|Food and Nutrition Bulletin Volume 11, Number 3, 1989 (UNU, 1989, 73 pages)|
|Prevention and control of vitamin-A deficiency|
Barbara A. Underwood
If you give a hungry man a fish, he is fed for one day but is dependent upon you for continued sustenance. If you teach a hungry man to fish, he is independent for life.
The analogy between this well-known saying and the approaches to the prevention and control of vitamin-A deficiency is obvious: providing children with high-dose capsules of vitamin A saves many from developing clinical symptoms and perhaps reduces mortality and morbidity, as long as the dose can be delivered repeatedly at specified intervals. If the system fails or the individual child is not reached, the problem recurs. Approaches to prevention that foster practical solutions attainable through better utilization of available food and other resources are more difficult to implement and take longer to bring about the needed behavioural changes in child-rearing practices. But they can be permanent and address health and nutrition issues that commonly coexist with vitamin-A deficiency.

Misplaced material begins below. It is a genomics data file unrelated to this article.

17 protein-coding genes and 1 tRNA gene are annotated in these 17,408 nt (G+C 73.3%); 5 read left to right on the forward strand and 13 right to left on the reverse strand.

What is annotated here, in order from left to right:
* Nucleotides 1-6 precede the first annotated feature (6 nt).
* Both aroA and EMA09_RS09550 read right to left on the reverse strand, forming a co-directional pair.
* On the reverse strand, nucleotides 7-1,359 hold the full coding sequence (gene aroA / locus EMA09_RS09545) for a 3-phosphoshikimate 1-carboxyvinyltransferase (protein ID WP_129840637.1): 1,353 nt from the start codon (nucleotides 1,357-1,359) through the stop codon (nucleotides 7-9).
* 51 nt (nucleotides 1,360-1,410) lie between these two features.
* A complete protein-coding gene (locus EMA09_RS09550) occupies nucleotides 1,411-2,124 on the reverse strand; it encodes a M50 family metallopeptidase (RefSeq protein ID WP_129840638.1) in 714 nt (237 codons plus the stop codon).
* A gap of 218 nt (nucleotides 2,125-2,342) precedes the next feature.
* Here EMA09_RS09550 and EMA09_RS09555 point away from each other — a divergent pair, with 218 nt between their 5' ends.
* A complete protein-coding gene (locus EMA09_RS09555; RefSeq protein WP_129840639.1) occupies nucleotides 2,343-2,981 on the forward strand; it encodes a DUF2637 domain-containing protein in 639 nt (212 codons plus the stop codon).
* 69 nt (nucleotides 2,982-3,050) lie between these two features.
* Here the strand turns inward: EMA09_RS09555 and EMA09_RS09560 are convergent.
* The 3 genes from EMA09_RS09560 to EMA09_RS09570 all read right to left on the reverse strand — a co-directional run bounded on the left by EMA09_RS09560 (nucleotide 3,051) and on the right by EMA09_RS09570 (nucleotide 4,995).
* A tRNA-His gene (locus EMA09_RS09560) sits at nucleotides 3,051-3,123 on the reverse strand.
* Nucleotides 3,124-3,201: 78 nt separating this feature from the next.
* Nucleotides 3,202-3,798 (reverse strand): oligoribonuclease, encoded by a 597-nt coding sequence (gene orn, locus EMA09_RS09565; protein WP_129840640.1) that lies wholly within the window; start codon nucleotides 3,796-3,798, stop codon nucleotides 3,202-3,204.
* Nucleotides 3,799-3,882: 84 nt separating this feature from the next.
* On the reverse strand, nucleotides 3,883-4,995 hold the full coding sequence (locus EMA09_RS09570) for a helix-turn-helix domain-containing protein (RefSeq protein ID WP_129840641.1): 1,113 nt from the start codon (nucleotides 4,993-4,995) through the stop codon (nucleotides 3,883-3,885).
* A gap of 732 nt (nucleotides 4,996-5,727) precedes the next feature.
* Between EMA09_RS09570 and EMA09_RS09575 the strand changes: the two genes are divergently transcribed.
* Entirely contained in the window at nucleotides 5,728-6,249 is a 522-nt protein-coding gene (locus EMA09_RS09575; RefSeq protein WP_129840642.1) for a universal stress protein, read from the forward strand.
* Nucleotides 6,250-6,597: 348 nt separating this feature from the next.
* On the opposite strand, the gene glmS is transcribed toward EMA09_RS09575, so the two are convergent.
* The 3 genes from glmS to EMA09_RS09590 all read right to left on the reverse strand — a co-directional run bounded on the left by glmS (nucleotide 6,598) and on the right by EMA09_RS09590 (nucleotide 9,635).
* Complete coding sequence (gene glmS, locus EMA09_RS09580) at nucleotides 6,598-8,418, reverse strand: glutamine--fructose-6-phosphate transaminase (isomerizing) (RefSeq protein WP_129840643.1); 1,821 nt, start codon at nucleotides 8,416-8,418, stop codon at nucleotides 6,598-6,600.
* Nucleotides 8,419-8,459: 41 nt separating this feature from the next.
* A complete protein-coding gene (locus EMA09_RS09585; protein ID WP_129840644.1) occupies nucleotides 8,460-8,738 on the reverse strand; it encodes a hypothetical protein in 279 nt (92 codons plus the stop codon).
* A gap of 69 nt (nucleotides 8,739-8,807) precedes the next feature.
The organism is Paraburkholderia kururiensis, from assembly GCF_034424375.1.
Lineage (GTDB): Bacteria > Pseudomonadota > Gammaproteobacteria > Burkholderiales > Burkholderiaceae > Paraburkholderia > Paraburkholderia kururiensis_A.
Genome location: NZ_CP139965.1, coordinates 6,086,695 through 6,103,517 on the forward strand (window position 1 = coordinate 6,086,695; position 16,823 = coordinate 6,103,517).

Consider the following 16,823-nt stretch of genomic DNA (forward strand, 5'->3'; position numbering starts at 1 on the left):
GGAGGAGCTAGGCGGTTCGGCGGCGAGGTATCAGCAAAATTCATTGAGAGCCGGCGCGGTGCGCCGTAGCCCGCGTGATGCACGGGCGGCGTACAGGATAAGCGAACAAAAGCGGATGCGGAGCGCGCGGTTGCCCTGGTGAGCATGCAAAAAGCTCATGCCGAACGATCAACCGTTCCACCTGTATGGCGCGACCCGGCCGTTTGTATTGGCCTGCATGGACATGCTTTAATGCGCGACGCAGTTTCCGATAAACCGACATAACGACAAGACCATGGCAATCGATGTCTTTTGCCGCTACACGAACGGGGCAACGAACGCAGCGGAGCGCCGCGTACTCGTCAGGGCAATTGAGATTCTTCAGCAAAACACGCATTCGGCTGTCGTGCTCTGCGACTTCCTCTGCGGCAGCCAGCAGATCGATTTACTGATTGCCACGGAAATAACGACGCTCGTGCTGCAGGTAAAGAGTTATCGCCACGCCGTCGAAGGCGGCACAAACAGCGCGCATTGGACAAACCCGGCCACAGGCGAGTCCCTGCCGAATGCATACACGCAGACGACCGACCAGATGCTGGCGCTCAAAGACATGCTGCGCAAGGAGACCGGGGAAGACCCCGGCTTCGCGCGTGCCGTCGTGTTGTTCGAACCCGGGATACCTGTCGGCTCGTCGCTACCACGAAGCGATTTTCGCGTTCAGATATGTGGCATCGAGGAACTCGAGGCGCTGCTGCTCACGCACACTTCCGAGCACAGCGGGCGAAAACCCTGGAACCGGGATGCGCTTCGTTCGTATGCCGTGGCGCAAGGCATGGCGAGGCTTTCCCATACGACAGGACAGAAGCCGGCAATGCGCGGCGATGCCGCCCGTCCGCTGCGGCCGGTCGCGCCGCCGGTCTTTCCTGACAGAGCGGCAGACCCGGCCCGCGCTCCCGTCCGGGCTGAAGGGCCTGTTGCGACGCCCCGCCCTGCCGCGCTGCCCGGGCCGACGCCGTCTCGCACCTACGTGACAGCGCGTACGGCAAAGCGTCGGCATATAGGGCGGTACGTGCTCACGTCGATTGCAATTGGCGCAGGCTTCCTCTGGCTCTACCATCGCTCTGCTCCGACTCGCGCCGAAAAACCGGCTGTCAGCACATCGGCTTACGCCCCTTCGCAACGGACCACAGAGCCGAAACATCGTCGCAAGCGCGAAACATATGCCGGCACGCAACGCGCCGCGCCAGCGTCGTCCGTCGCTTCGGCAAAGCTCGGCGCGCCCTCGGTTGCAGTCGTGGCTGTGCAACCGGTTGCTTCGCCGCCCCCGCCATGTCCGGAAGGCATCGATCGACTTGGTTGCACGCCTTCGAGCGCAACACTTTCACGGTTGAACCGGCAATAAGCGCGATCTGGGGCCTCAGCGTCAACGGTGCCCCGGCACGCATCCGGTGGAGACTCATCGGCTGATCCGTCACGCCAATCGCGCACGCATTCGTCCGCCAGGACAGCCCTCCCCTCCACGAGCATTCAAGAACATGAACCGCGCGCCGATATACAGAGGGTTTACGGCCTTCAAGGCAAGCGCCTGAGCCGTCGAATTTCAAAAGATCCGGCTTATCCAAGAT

Most vitamin-A intervention programmes recognize these facts and include an "educational" component. In practice, however, the educational component takes a back seat to efforts required for the delivery and monitoring of the high-dose capsule. The personnel responsible for capsule delivery frequently inform recipients of what the capsule is for and of foods they should eat that contain the vitamin, but fail to communicate the message in a locally appropriate, meaningful way that changes behaviours: such communication may be perceived as taking too much time. This fact is illustrated by the evaluation report of the Bangladesh vitamin-A distribution programme described in an earlier issue of the Food and Nutrition Bulletin .